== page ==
The earliest account occurs in 1841, in a newspaper located in the southeast corner of the state. This period of time marks the era of expansion in the United States; the era of the turnpike, begun in the 1790s, had been challenged first by the canals, then by the iron horse. It was then that the railroad came as far north as Winsted, allowing for the first time convenient travel from places as far distant as Norwich, Connecticut, for example, in the space of a day or two. The era of exploration, begun in the 17th century, offered fewer and fewer challenges, at least east of the Appalachians. If the urge was strong enough, there was the west, known, but hardly tamed in the early 1840s. At the end of the decade, Sutter’s mill in California would cease producing lumber and would initiate the great gold rush that would change the political and demographic face of North America forever.

Many people, not wishing to journey so far afield, sought to discover interesting sites closer to home overlooked by their predecessors. Of course, there were many legitimate examples that came to light, but there were also cases where much recklessness of the truth was foisted upon a gullible public. My personal feeling is that we are confronted with the latter situation. I don’t say this lightly, because I really want to believe in the Colebrook Cave, but my interpretation of the facts as I see them state otherwise.

Beginning with the location: There seems to be a general agreement as to its being located at the base of a hill just east of the Norfolk town line. Some place it on land belonging to the descendants of Arah Phelps, just west of Brummagem Brook, others say a little more to the south on land closer to Shantry Road on Lossin property.  At any rate, both locations consist of talus slopes made up of large, jumbled boulders situated below steep granite ledges.

The 1841 account describes the physical attributes of the cave as follows: the opening lies at the base of a cliff. The first 50 feet consists of jagged rock covering the floor, after which the floor is of stone and gravel much like a road. The roof is sometimes quite high, never less than 8 feet. At a distance of 165 feet, the width is 23 feet; at 495 feet, it is 31 feet high. It comes to an abrupt end many rods from the entrance. There are two wells, one with water, also there are several openings to the right and left, large enough for a man to enter; the sound of falling water could be heard from one of them near the far end.

The description that appeared in the Citizen in 1926 stated the length as being a quarter of a mile long (1320 feet), and being over 80 feet wide at one place. Also it contained several deep caverns and recesses, with pools of water and a stream of running water in it. Having said all this, they go on to say that they did not explore more than 50 feet, as it was very spooky, dark and damp, and their matches kept going out in the damp air. The descriptive terminology used in these newspaper accounts are written so as to elicit interest in the readers. Hints of possible animals (presumably large carnivores), skeletons, precipitous cliffs containing huge boulders hanging over the explorer’s head with no visible means of support all lend an air of great adventure.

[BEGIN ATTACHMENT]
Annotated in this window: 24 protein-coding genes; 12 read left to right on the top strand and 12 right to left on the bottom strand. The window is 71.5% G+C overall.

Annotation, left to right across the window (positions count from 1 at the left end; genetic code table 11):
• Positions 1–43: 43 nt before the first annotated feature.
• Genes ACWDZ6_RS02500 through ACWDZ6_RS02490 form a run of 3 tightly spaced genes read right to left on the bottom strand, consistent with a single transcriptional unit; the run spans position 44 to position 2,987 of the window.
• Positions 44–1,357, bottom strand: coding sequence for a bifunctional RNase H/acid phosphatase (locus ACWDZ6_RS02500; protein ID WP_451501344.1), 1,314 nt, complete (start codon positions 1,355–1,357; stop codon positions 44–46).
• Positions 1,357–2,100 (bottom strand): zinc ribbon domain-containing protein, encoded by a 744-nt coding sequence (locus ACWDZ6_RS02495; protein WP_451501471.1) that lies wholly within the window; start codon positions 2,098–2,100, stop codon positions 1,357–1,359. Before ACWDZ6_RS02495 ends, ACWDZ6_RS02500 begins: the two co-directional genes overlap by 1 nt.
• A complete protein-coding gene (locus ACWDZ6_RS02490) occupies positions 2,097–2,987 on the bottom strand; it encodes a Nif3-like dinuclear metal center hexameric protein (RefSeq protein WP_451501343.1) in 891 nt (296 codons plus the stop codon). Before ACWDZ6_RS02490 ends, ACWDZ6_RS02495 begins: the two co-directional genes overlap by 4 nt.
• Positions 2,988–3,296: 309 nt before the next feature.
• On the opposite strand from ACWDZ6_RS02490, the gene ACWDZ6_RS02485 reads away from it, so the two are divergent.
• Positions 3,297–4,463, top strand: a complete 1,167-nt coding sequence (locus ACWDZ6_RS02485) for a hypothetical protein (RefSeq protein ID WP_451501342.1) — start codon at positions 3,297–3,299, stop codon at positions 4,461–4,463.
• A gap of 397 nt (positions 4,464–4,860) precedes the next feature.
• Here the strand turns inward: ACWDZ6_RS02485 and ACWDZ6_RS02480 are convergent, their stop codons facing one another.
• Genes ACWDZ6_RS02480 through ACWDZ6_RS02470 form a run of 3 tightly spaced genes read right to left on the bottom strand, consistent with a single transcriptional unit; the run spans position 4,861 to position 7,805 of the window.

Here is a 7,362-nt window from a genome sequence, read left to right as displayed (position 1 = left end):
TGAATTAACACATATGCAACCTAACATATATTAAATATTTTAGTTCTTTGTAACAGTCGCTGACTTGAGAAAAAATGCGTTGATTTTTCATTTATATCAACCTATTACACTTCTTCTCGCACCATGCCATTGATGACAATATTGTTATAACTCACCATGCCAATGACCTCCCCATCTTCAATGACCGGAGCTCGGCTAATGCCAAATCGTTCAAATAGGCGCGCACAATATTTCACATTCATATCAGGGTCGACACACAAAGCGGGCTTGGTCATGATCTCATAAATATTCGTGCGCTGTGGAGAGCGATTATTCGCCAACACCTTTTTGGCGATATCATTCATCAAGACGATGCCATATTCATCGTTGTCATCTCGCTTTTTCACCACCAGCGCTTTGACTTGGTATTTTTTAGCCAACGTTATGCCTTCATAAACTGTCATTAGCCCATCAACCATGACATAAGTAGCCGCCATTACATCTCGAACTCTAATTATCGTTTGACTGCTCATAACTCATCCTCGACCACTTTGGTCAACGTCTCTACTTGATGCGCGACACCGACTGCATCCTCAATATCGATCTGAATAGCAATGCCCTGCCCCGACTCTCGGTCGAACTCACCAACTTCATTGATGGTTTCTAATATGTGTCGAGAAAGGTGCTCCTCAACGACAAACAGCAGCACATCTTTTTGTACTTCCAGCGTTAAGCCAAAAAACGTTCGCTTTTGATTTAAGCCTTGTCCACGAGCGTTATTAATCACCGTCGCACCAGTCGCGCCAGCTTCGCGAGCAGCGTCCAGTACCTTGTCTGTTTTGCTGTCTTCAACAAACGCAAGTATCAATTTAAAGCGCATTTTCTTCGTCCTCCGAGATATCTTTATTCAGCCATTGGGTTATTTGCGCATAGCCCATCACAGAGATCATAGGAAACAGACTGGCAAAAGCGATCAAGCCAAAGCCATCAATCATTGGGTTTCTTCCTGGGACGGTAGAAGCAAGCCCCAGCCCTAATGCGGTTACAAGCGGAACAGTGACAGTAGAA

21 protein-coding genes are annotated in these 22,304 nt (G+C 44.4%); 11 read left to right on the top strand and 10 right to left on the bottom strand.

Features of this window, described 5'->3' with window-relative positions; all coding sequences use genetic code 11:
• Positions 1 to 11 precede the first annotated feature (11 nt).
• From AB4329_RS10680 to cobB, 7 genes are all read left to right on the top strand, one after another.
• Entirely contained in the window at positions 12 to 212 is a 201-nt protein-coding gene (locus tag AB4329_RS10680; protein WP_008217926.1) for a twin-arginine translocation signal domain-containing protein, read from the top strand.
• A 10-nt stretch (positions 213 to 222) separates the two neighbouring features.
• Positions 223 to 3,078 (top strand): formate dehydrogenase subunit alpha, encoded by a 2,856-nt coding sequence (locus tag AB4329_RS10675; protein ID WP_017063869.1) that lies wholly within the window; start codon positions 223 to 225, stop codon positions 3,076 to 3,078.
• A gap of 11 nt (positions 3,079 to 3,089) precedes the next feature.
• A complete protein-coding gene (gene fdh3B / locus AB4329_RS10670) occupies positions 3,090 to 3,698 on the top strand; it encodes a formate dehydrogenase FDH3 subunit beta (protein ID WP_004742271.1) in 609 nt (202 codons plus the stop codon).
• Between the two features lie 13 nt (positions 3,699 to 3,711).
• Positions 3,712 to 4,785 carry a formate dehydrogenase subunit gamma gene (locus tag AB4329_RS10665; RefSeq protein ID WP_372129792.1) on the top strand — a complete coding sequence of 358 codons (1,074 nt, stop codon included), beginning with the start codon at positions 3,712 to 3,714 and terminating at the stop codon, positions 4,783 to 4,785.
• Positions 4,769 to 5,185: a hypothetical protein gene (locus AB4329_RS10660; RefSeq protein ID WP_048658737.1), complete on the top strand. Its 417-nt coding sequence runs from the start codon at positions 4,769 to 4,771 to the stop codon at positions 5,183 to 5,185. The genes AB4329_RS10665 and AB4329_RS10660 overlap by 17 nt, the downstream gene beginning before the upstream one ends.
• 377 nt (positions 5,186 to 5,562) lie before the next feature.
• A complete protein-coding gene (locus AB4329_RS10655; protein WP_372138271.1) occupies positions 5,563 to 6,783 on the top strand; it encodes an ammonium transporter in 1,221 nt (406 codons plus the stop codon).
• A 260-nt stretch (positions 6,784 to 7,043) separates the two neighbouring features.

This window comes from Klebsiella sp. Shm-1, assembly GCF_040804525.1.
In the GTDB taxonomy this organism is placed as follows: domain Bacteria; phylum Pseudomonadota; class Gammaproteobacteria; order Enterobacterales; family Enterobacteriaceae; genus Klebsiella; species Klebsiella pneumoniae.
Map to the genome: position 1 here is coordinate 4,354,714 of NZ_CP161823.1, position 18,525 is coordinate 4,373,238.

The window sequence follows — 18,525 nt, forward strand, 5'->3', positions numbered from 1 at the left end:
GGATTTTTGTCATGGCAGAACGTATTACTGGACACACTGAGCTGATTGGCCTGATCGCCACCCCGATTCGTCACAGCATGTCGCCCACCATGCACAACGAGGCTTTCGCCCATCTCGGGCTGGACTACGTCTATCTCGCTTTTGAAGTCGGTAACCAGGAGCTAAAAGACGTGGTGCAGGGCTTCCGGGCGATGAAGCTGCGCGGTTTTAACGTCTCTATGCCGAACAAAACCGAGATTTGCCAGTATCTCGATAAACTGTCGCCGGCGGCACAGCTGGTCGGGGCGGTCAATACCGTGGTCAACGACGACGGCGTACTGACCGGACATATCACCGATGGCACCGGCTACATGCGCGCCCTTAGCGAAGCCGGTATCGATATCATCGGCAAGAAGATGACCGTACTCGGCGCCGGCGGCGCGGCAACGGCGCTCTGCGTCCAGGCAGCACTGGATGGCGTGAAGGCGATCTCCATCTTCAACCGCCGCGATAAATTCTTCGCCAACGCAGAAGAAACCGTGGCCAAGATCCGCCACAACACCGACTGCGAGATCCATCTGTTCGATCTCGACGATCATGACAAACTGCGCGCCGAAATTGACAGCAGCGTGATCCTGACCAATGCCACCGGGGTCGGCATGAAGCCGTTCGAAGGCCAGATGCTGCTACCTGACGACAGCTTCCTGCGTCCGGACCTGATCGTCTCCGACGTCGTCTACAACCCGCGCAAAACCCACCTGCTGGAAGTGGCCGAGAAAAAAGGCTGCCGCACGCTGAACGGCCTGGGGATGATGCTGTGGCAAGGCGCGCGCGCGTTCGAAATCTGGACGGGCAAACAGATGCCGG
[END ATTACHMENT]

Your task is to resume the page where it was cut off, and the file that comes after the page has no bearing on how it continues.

Another newspaper account cited by DeLarm is undated, but contains the term “macadamized” when describing the nature of the floor, which tells me it also is most likely from the 1920s. The reporter claims to have borrowed a lantern from one of the twenty some-odd people standing around outside, and joined those inside the cave. He states that if all the fallen rocks that blocked the entrance were removed, the cave opening would be 50 feet wide and 30 feet high.  At 165 feet he found the width to be 83 feet, and again at 495 feet determined that the width was 67 feet. He describes the walls as being so smooth that they appeared to have been chiseled; the ceiling in places was very high, never less than 10 feet.

There is one thread of continuity throughout its history, namely that all the accounts (that I have seen, at least) are newspaper articles, all of which were written in a tone calculated to excite the interest of the public. In most cases, subsequent stories outdid its predecessor in descriptive terminology. In 1841 certain measurements are given as to widths and heights at specific depths; the first 50 feet consisting of jagged rock, at 165 feet the width was given as 23 feet, at 30 rods (495 feet) the width was 23 feet. They failed, however, to give any estimation as to its depth, simply stating that it ended abruptly many rods from the entrance. Bear in mind however, that nothing further is described after the 495-foot figure. And why should all of these accounts use the same measurements in a dark cave having such high humidity that the matches and lanterns kept going out? Under the circumstances it would have been difficult at best to do any measurements, let alone use the exact measurements (165 feet, 495 feet) as the previous explorer.